Snyder Signs Bill Limiting Union Dues Collection
LANSING (AP) - Michigan Gov. Rick Snyder signed a measure Friday banning public schools from automatically deducting union dues from the paychecks of teachers and other employees, a move that unions consider another attack on collective bargaining rights.
Supporters said the new law will put more money in teachers' paychecks, and they could then pay their union dues if they wish.
The law also requires public employee unions to file an independent audit of money spent on collective bargaining, administering contracts and dealing with grievances with the Michigan Employment Relations Commission, which must make the audits available on its website.
"This legislation furthers the goal of good government by promoting greater transparency and ensuring that public resources are used solely for their intended purposes," the Republican governor said in a news release. Schools collecting union dues or service fees may continue to do so until the current contract expires.
Opponents called the measure "a clear case of political retaliation" against union members who recently began gathering signatures to place a measure on the November ballot that would enshrine collective bargaining rights in the state constitution. They said it's an attempt to weaken the membership and finances of teachers' unions, making it more difficult to collect dues from members.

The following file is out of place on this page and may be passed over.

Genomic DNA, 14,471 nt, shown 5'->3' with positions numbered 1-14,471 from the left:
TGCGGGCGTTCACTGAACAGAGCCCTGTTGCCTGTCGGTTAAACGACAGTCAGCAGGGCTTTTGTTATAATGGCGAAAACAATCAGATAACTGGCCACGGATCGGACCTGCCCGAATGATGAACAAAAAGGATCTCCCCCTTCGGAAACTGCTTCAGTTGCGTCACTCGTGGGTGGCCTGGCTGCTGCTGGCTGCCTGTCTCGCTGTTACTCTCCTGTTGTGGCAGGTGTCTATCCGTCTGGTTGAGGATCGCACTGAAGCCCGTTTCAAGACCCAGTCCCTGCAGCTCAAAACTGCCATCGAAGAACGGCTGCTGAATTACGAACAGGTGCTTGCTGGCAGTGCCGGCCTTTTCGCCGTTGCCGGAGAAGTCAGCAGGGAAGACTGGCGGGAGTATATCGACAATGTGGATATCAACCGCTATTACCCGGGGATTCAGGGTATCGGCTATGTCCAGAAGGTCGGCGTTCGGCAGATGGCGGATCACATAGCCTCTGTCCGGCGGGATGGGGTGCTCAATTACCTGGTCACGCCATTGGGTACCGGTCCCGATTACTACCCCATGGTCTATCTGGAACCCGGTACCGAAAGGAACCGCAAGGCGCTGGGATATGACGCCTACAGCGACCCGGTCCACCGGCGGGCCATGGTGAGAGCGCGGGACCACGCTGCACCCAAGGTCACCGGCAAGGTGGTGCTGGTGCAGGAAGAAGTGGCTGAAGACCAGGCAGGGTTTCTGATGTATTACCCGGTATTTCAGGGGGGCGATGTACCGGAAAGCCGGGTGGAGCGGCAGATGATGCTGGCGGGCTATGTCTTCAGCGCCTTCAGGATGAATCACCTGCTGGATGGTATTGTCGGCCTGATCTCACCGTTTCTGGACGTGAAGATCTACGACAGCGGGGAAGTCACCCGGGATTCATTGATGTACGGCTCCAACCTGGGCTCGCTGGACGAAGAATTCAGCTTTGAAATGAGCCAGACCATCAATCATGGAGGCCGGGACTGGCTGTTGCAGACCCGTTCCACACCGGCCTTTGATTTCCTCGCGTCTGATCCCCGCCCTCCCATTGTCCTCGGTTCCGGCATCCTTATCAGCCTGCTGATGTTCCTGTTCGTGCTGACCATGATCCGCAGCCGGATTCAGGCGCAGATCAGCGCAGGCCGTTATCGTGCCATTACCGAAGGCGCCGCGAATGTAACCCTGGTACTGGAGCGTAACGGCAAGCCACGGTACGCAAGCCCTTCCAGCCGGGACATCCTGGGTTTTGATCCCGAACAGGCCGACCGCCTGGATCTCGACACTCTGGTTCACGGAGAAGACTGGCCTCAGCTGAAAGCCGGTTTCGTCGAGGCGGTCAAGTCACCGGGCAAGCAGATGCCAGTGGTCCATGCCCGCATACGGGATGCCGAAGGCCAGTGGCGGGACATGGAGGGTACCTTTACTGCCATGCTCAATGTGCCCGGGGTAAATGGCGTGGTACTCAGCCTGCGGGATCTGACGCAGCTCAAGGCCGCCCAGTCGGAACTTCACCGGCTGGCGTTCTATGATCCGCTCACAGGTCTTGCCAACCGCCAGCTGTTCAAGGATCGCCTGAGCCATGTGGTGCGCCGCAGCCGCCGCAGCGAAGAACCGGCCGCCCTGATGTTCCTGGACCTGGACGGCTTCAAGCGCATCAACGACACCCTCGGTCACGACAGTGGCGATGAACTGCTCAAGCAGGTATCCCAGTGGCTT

"While Gov. Snyder continually has said divisive issues are not on his agenda and that his top priority is jobs, his willingness to sign off on such blatant attacks on collective bargaining rights tells a different story," said David Hecker, president of the American Federation of Teachers' Michigan chapter. He added that the union looks forward to working to place an initiative on the ballot in November that would "once and for all protect the rights of workers to collectively bargain."
Michigan AFL-CIO President Karla Swift called the law "the worst kind of extremist politics, taking away an effective voice on the job for over 200,000 Michiganders."
"This legislation does nothing to educate a single child. It won't improve education or do anything to help get our economy on track," she said in a statement. "In Michigan, as in Ohio, Wisconsin and other states, voters are fed up with these extreme partisan politics."
The Michigan Education Association's lawyers are looking into whether it's legal to single out teachers' unions from other public employee unions. There's no law banning the state or local governments from automatically deducting employees' union dues.
The measure narrowly squeaked through the Legislature last week. Some Republican lawmakers joined Democrats in opposing the measure, which passed 20-18 in the Senate and 56-54 in the House.
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